Investment in long-life, low-depletion Proven Reserves (Canada) as well as short-cycle assets (U.S.).
· Canadian Oil Sands. Despite relatively high start-up costs, once reaching scale, Canadian oil sands can be produced at low operating costs with low capital needs for production growth. Since the decline rates are low, reserve life is long, which may provide sustainable production and free cash flow even in lower-price environments, and has the ability to ramp up when prices improve. Canadian energy companies have been consolidating these assets in the past few years as oil majors have been pressured to both cut emissions and invest in renewable energy by divesting those assets.
· U.S. Shale Assets. Short-cycle U.S shale assets allow capital to recoup sooner than in long-cycle conventional oil and gas projects. There are several key basins – Marcellus, Appalachian, Haynesville, and Utica for natural gas and Permian, Bakken, Eagle Ford for petroleum. Many U.S. Independent drillers now own some of the best shale assets after having consolidated assets from other weaker players during the low oil price environment in the past few years. We believe capital investment will continue to improve the quality of those acres thus enhancing their return profile.
· Overseas Expansion. Capital requirements point to downstream capacity expansion overseas. The downstream sector may remain tight in the short to mid-term, with the deficit of expected refining capacity vs. required refining capacity peaking at about 2.7 mil bbl./day in 2023 and 2024. Most of these additional capacity expansion opportunities will be in Asia-Pacific, the Middle East, and Africa, where demand growth is expected to come from.
Technologies may optimize production and lower costs. Revolutionary advancement like Enhanced Oil Recovery (EOR) has enabled the U.S. to significantly increase its oil and natural gas production and move closer to energy independence. Hydraulic fracturing and horizontal drilling may allow drillers to extract crude oil from tight shale formations by injecting liquid and materials at high pressure and accessing many layers of rocks while 3D seismic provides more accurate information to drillers to avoid dry holes – saving time and capital. These technological innovations and enhancements enable the U.S. to leverage with the Middle East and Russia and avoid energy crises like the one Europe is facing now. Investing in technological advancement can lead to production capability expansion, which may be the most cost-efficient way to generate strong cash flow in the future.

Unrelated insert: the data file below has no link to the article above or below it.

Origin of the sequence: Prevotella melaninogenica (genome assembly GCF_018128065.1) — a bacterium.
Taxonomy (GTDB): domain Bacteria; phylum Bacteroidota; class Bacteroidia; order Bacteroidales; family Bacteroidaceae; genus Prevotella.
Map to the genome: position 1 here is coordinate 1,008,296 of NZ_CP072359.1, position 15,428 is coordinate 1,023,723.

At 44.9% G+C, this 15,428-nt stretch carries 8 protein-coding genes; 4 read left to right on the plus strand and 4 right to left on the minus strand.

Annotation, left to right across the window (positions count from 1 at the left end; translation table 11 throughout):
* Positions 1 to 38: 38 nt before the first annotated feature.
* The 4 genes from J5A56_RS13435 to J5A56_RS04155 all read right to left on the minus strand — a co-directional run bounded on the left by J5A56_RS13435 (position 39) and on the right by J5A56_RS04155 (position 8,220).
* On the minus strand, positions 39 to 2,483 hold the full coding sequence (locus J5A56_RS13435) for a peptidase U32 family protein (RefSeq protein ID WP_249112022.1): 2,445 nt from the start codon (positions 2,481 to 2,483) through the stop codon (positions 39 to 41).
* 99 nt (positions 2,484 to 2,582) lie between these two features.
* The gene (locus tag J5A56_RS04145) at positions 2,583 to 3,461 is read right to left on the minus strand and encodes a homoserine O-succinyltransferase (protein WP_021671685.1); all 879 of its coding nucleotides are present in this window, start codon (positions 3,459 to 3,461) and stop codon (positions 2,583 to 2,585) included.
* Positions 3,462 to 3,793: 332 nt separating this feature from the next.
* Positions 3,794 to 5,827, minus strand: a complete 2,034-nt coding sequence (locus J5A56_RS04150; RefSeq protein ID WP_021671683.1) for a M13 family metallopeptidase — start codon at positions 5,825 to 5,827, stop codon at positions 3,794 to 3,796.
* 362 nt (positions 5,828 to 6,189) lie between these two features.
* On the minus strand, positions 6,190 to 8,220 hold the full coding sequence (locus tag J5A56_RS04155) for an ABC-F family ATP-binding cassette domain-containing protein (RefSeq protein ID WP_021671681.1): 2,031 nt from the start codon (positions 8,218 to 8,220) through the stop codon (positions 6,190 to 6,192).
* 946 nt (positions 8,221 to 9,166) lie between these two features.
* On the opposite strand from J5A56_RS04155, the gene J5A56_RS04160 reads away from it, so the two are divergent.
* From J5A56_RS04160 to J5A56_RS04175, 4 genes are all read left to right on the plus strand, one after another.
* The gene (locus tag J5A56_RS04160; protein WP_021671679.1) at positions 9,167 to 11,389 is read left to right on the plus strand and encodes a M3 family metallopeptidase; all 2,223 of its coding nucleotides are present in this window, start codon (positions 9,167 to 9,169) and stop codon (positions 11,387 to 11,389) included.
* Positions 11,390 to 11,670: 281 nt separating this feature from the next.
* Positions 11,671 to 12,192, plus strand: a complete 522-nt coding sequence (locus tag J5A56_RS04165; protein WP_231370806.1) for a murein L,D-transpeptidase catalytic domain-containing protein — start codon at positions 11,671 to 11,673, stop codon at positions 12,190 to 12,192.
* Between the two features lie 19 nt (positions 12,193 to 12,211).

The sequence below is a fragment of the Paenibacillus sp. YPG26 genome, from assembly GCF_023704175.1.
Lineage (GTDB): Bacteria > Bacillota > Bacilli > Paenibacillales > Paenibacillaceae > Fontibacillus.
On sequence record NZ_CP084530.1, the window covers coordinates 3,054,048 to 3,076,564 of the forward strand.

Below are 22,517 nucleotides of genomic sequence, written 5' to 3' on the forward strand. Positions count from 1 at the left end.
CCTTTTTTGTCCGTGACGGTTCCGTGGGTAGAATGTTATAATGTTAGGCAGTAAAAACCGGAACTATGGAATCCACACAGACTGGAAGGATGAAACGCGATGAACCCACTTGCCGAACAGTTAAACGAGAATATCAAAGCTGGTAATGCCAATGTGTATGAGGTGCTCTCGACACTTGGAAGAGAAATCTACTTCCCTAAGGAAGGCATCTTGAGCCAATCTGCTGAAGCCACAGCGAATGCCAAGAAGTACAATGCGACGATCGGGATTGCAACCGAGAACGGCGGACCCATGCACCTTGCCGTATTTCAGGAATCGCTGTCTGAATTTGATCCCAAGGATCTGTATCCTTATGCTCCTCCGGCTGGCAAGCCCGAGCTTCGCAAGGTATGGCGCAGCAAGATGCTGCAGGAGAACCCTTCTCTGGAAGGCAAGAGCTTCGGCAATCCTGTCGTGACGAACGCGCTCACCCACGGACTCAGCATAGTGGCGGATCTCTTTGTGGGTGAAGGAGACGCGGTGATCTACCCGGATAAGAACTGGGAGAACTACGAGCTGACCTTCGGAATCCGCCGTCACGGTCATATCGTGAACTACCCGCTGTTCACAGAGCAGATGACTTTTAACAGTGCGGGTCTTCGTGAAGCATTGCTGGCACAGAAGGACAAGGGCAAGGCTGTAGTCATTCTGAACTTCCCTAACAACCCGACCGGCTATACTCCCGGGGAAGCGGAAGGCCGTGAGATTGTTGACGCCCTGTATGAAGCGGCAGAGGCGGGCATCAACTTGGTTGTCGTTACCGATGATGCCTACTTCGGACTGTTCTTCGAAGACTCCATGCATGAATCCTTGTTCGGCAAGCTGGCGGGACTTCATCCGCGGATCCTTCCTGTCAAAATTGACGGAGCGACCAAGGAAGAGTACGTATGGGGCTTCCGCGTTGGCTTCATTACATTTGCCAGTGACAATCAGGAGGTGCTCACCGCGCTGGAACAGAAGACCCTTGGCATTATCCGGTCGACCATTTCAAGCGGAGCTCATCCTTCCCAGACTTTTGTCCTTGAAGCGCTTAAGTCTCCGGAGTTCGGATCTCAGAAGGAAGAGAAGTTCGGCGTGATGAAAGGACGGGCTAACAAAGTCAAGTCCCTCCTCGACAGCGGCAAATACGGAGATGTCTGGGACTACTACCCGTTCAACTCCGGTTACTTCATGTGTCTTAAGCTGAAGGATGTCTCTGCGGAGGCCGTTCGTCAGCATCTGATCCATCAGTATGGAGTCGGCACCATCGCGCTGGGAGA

Techniques may reduce carbon footprint through Carbon Capture, Direct Carbon Capture, Carbon Sequestration, and Re-purposing. Achieving a low-carbon economy would require trillions of dollars per year. The massive capital investments required would necessitate both public and private capital participation. Government incentives like 45Q, an expanded tax credit for carbon sequestration, could be essential. If incentives like these were enhanced and adopted worldwide, technologies like Direct Air Capture (DAC) could be economical. DAC is expected to remove atmospheric emissions from hard-to-decarbonize industries, capture carbon dioxide, then store or reuse it as a feedstock to produce products such as low-carbon fuels, cement, or plastics.
Oil majors and U.S Oil Independents have taken major steps to develop carbon reduction capabilities, aiming to achieve carbon neutrality. For instance, expanding closed-loop gas capture, eliminating routine flaring and implementing continuous leak detection can reduce emissions materially.
Last, despite record profits reported by oil majors and energy independents, the sector is only 5.4% of the S&P 500 Index weight, half of its weight ten years ago when West Texas Intermediate (WTI) oil priced at almost $6 per barrel cheaper. Back then, the U.S held 695M barrels of oil and refined product in the Strategic Petroleum Reserve vs. 396M today. Looking ahead, primary oil exporter Russia is expected to face long-term consequences after the invasion of Ukraine. So, any demand growth points to sustained tightness in the market, resulting in higher oil prices for longer. Higher oil prices and more incentive programs like 45Q will continue to help the energy industry move toward carbon neutrality while providing affordable energy.
Affordable, reliable, secure, and sustainable energy sources are considered essential to improving living standards, supporting economic expansion, and sustaining social stability. They produce the energy that powers our homes; transport us from destination to destination; fertilize crops, and even create the items we use daily – including, but not limited to, clothes, cooking implements, and smartphones. The main contributors to supply shortages causing high energy prices today are years of restrictive energy policies that expedited a premature energy transition and underinvestment in infrastructure. To support sustainable economic growth, policymakers should consider a holistic solution that includes all energy sources.
 All crude oil data is from Bloomberg unless otherwise specified.
 Mil bbl./day refers to the amount of crude oil, measured in millions of barrels produced or consumed in one day